Los Angeles city council votes to raise hotel worker minimum wage

Earlier this year, hotel employees and lawmakers began the push for higher wages within the industry. One of the largest gains for the movement took place this week as the Los Angeles city council approved a wage increase to 15.37 an hour.

The city council voted 12 to 3 on the decision to impose higher wages on large hotels, according to the Los Angeles Times. Kent Wong, director of the UCLA Center for Labor Research and Education, told the Los Angeles Times that he predicts other cities will follow L.A.'s lead, similar to when the city passed a "living wage" ordinance in 1997 mandating higher pay for city contractors.

"Because of the size and prominence of the hotel industry here in Los Angeles, I do believe that this will have national reverberations," Wong told the Los Angeles Times.

The decision to raise the minimum wage comes in the face of multiple warnings from Los Angeles business advocates, who say the increase will result in job losses in hotels. The AH&LA released a survey in early September where nearly 40 percent of respondents claim they already pay their workforce above the minimum wage, seeking to highlight the negative consequences of the extreme wage initiatives.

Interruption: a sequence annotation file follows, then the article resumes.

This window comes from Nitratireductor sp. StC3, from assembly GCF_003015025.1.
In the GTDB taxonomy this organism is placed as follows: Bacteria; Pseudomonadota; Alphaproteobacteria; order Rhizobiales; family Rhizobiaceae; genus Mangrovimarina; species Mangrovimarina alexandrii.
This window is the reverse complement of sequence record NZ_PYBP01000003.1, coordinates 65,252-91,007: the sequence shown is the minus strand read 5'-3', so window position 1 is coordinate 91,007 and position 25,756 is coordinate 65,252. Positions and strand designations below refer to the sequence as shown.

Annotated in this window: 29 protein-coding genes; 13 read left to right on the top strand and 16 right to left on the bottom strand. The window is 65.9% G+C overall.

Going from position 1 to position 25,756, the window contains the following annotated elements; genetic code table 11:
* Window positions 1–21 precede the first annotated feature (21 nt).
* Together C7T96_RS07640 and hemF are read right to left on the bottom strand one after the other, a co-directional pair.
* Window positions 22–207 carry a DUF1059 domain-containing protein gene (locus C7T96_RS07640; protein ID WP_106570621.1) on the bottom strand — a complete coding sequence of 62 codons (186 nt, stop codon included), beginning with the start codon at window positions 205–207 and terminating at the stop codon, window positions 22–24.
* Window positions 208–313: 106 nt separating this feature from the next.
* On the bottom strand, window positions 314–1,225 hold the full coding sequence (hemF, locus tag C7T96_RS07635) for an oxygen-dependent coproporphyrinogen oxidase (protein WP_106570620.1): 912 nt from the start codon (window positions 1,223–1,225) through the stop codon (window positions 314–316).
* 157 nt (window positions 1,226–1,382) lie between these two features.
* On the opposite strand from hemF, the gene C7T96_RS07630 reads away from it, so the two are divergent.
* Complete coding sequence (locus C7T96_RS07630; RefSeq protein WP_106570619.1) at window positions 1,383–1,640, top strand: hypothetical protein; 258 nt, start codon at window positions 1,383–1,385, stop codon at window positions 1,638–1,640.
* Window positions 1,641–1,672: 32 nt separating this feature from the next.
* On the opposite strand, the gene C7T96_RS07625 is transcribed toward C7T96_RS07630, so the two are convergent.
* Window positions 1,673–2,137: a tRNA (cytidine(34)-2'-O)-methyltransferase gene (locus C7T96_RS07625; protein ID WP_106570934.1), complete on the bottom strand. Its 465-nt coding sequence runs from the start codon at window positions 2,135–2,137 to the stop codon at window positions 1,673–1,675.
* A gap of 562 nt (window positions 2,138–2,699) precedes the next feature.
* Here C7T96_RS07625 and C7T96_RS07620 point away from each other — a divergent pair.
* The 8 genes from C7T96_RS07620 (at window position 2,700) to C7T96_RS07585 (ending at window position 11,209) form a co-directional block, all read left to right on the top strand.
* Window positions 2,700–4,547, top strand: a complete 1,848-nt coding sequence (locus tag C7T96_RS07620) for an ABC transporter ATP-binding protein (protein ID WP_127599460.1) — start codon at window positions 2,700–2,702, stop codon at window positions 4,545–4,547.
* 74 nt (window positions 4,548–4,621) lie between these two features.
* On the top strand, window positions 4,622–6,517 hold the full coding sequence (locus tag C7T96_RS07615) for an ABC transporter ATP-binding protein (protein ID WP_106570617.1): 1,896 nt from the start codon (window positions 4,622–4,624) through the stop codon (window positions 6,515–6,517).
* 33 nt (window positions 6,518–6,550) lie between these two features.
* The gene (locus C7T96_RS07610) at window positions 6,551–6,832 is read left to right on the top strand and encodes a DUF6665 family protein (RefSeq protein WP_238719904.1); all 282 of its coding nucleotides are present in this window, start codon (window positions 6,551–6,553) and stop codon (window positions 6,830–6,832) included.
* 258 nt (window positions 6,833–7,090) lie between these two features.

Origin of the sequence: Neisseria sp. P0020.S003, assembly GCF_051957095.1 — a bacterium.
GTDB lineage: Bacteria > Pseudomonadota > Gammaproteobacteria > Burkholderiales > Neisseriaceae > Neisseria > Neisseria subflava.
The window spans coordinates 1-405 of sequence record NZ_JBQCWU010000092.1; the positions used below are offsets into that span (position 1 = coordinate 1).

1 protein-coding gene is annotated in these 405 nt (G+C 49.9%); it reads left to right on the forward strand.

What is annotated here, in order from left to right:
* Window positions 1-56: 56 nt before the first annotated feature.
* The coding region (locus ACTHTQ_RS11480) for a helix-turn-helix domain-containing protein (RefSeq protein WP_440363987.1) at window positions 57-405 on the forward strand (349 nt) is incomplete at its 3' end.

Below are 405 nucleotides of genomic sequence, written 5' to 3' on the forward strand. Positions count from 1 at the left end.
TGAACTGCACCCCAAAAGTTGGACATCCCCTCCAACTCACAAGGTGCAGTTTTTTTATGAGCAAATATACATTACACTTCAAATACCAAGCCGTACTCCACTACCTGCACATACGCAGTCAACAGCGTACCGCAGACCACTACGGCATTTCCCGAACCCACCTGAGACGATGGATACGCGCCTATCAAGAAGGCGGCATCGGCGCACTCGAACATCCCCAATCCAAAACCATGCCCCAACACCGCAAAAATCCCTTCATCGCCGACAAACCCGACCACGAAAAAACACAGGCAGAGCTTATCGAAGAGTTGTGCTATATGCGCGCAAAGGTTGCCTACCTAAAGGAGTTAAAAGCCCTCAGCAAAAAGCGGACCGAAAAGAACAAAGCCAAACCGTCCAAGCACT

The Wall Street Journal reported that 11 state legislatures voted to enact minimum-wage increases this year, starting with Massachusetts which is mandating an $11-an-hour floor to be in place by 2017. President Barack Obama has also pushed to raise the federal minimum from $7.25 to $10.10 an hour, a measure that has failed to find traction in Congress.

Los Angeles' $15.37-an-hour wage for hotel workers matches the living wage standard in place at the Los Angeles International Airport business district.

"We’re the largest major city with the deepest poverty," Victor Narra, a project director at the UCLA Labor Center, told The Guardian. Narra lobbied for the measure in response to poverty. "In non-unionised jobs it’s impossible for people to sustain themselves. To work full time and be in poverty flies in the face of the American dream.”